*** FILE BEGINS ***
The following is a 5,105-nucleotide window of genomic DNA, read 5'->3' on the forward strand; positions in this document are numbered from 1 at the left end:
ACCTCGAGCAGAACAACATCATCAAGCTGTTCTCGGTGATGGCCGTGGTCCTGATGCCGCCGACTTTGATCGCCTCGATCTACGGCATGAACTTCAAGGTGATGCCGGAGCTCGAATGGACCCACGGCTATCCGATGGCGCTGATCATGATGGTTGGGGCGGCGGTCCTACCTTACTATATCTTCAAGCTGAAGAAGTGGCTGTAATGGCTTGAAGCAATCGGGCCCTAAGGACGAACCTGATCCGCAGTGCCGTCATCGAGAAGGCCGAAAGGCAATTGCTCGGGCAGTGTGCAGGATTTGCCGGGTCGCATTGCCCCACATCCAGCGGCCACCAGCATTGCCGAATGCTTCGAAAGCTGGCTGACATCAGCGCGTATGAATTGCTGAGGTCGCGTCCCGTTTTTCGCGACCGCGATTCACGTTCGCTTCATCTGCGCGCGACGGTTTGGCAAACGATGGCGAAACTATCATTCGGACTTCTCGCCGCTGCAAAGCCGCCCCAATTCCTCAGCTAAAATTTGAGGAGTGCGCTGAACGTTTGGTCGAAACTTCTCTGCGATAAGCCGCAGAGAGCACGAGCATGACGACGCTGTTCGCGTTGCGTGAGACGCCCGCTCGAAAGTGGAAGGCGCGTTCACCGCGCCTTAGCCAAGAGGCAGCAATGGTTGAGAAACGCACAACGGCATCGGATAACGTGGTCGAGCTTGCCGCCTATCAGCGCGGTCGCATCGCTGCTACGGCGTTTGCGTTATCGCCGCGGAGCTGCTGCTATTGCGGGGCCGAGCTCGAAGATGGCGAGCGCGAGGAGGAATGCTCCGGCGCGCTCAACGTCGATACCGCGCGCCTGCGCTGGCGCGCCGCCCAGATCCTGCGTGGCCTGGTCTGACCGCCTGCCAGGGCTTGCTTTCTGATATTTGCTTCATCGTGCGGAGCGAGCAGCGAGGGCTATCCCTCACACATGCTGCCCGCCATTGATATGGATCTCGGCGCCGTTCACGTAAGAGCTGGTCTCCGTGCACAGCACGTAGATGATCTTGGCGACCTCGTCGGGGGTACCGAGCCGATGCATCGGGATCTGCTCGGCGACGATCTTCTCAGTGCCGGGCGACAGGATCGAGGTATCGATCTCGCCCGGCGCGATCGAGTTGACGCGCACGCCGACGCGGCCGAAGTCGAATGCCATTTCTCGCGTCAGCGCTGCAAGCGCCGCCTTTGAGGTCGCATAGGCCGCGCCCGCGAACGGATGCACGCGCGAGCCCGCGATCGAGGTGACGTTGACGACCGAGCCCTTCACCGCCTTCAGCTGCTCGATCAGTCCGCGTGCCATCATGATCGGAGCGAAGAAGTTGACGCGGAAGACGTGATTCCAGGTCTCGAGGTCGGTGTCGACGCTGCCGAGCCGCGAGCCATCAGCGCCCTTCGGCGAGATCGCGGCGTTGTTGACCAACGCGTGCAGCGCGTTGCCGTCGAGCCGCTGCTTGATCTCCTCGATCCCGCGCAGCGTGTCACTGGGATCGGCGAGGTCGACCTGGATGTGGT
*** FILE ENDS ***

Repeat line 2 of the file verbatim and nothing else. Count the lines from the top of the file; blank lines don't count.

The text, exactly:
ACCTCGAGCAGAACAACATCATCAAGCTGTTCTCGGTGATGGCCGTGGTCCTGATGCCGCCGACTTTGATCGCCTCGATCTACGGCATGAACTTCAAGGTGATGCCGGAGCTCGAATGGACCCACGGCTATCCGATGGCGCTGATCATGATGGTTGGGGCGGCGGTCCTACCTTACTATATCTTCAAGCTGAAGAAGTGGCTGTAATGGCTTGAAGCAATCGGGCCCTAAGGACGAACCTGATCCGCAGTGCCGTCATCGAGAAGGCCGAAAGGCAATTGCTCGGGCAGTGTGCAGGATTTGCCGGGTCGCATTGCCCCACATCCAGCGGCCACCAGCATTGCCGAATGCTTCGAAAGCTGGCTGACATCAGCGCGTATGAATTGCTGAGGTCGCGTCCCGTTTTTCGCGACCGCGATTCACGTTCGCTTCATCTGCGCGCGACGGTTTGGCAAACGATGGCGAAACTATCATTCGGACTTCTCGCCGCTGCAAAGCCGCCCCAATTCCTCAGCTAAAATTTGAGGAGTGCGCTGAACGTTTGGTCGAAACTTCTCTGCGATAAGCCGCAGAGAGCACGAGCATGACGACGCTGTTCGCGTTGCGTGAGACGCCCGCTCGAAAGTGGAAGGCGCGTTCACCGCGCCTTAGCCAAGAGGCAGCAATGGTTGAGAAACGCACAACGGCATCGGATAACGTGGTCGAGCTTGCCGCCTATCAGCGCGGTCGCATCGCTGCTACGGCGTTTGCGTTATCGCCGCGGAGCTGCTGCTATTGCGGGGCCGAGCTCGAAGATGGCGAGCGCGAGGAGGAATGCTCCGGCGCGCTCAACGTCGATACCGCGCGCCTGCGCTGGCGCGCCGCCCAGATCCTGCGTGGCCTGGTCTGACCGCCTGCCAGGGCTTGCTTTCTGATATTTGCTTCATCGTGCGGAGCGAGCAGCGAGGGCTATCCCTCACACATGCTGCCCGCCATTGATATGGATCTCGGCGCCGTTCACGTAAGAGCTGGTCTCCGTGCACAGCACGTAGATGATCTTGGCGACCTCGTCGGGGGTACCGAGCCGATGCATCGGGATCTGCTCGGCGACGATCTTCTCAGTGCCGGGCGACAGGATCGAGGTATCGATCTCGCCCGGCGCGATCGAGTTGACGCGCACGCCGACGCGGCCGAAGTCGAATGCCATTTCTCGCGTCAGCGCTGCAAGCGCCGCCTTTGAGGTCGCATAGGCCGCGCCCGCGAACGGATGCACGCGCGAGCCCGCGATCGAGGTGACGTTGACGACCGAGCCCTTCACCGCCTTCAGCTGCTCGATCAGTCCGCGTGCCATCATGATCGGAGCGAAGAAGTTGACGCGGAAGACGTGATTCCAGGTCTCGAGGTCGGTGTCGACGCTGCCGAGCCGCGAGCCATCAGCGCCCTTCGGCGAGATCGCGGCGTTGTTGACCAACGCGTGCAGCGCGTTGCCGTCGAGCCGCTGCTTGATCTCCTCGATCCCGCGCAGCGTGTCACTGGGATCGGCGAGGTCGACCTGGATGTGGT